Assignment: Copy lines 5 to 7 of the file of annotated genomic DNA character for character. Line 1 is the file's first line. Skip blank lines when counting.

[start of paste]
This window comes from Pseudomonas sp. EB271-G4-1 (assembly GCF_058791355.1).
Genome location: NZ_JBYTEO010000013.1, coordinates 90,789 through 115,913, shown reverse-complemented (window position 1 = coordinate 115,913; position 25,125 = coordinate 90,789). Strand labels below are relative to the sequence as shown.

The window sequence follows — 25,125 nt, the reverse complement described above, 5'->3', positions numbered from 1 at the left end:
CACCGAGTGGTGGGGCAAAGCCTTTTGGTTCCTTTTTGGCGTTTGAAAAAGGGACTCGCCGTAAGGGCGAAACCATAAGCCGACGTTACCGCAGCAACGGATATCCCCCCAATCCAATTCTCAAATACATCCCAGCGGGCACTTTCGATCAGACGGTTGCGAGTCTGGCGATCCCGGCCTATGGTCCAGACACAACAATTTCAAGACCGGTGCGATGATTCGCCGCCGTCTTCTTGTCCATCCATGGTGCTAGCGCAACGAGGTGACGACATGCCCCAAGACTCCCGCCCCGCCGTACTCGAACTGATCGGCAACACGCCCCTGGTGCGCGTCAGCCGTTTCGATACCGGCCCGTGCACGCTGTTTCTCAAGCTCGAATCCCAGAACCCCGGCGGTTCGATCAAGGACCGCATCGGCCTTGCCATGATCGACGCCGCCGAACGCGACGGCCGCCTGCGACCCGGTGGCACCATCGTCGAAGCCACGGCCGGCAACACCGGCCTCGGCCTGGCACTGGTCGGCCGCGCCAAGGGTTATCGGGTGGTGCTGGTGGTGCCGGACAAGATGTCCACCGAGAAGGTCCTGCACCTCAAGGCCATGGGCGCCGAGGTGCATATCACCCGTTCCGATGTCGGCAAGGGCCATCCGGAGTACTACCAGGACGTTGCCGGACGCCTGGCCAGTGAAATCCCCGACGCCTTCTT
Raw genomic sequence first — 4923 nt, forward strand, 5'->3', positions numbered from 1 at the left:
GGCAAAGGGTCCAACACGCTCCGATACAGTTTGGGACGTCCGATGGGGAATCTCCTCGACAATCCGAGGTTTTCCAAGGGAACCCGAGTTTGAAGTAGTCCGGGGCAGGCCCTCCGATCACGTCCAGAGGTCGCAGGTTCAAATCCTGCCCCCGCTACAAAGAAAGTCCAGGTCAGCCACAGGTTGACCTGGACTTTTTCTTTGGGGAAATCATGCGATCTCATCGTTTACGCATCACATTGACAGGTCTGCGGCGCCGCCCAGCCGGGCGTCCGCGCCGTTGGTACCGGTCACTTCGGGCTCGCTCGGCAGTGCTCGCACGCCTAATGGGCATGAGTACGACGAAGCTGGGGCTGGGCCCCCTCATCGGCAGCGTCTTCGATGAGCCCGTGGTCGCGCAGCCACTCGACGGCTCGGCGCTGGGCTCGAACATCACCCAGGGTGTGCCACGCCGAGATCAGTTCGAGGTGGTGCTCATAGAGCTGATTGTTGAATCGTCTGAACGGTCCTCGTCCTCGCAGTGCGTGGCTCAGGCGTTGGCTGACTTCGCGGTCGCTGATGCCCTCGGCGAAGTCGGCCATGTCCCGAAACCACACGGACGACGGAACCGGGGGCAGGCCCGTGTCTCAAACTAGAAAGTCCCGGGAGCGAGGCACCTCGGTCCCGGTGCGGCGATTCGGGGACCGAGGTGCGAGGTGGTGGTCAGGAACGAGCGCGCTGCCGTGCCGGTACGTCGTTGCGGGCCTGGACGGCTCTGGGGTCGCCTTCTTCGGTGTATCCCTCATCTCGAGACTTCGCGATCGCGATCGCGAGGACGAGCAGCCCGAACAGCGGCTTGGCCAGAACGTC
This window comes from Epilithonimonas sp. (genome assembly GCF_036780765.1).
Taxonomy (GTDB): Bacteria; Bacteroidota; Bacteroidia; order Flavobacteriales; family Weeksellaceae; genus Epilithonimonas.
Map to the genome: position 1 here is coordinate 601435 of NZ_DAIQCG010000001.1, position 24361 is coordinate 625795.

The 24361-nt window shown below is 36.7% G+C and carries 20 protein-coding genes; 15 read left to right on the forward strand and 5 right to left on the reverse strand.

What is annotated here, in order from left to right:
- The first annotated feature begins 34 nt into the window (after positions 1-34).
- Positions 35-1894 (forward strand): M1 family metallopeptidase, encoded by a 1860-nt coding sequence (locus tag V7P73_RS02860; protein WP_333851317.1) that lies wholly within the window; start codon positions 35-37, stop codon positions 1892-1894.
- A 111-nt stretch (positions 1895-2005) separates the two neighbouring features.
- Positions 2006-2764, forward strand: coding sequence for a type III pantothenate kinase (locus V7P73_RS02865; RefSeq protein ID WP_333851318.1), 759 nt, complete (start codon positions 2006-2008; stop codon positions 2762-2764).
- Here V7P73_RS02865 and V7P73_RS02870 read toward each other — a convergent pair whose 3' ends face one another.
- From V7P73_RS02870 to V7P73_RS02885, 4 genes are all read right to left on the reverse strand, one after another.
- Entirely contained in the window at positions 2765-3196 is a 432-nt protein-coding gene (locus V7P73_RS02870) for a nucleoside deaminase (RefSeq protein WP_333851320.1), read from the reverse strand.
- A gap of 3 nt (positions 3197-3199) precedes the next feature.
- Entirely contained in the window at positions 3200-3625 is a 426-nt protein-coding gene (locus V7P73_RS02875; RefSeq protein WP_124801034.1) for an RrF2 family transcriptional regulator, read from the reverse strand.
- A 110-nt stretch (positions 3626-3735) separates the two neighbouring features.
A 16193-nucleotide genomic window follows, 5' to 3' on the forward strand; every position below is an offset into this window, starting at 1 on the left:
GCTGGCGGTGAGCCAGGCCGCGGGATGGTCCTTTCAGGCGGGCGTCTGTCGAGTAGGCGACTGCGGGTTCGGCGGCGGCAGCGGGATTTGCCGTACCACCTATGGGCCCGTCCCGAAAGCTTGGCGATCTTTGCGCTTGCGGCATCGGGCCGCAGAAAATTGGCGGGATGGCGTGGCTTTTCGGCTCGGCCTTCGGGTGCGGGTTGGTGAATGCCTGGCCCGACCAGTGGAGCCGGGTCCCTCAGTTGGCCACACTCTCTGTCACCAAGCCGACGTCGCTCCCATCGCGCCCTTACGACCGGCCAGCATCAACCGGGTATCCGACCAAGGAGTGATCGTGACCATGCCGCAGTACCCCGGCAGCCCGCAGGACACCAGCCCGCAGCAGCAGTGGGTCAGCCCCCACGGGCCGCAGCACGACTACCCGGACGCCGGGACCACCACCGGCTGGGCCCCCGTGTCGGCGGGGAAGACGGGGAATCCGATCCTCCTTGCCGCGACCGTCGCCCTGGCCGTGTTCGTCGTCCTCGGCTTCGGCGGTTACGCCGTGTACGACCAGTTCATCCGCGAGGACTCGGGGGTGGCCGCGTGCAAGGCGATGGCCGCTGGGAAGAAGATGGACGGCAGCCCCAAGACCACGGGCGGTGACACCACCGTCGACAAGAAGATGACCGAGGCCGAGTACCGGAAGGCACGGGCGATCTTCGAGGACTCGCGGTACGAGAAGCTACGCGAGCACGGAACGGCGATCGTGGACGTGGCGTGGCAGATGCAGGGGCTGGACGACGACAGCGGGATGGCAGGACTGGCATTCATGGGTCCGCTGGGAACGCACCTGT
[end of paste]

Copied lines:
Raw genomic sequence first — 4923 nt, forward strand, 5'->3', positions numbered from 1 at the left:
GGCAAAGGGTCCAACACGCTCCGATACAGTTTGGGACGTCCGATGGGGAATCTCCTCGACAATCCGAGGTTTTCCAAGGGAACCCGAGTTTGAAGTAGTCCGGGGCAGGCCCTCCGATCACGTCCAGAGGTCGCAGGTTCAAATCCTGCCCCCGCTACAAAGAAAGTCCAGGTCAGCCACAGGTTGACCTGGACTTTTTCTTTGGGGAAATCATGCGATCTCATCGTTTACGCATCACATTGACAGGTCTGCGGCGCCGCCCAGCCGGGCGTCCGCGCCGTTGGTACCGGTCACTTCGGGCTCGCTCGGCAGTGCTCGCACGCCTAATGGGCATGAGTACGACGAAGCTGGGGCTGGGCCCCCTCATCGGCAGCGTCTTCGATGAGCCCGTGGTCGCGCAGCCACTCGACGGCTCGGCGCTGGGCTCGAACATCACCCAGGGTGTGCCACGCCGAGATCAGTTCGAGGTGGTGCTCATAGAGCTGATTGTTGAATCGTCTGAACGGTCCTCGTCCTCGCAGTGCGTGGCTCAGGCGTTGGCTGACTTCGCGGTCGCTGATGCCCTCGGCGAAGTCGGCCATGTCCCGAAACCACACGGACGACGGAACCGGGGGCAGGCCCGTGTCTCAAACTAGAAAGTCCCGGGAGCGAGGCACCTCGGTCCCGGTGCGGCGATTCGGGGACCGAGGTGCGAGGTGGTGGTCAGGAACGAGCGCGCTGCCGTGCCGGTACGTCGTTGCGGGCCTGGACGGCTCTGGGGTCGCCTTCTTCGGTGTATCCCTCATCTCGAGACTTCGCGATCGCGATCGCGAGGACGAGCAGCCCGAACAGCGGCTTGGCCAGAACGTC
This window comes from Epilithonimonas sp. (genome assembly GCF_036780765.1).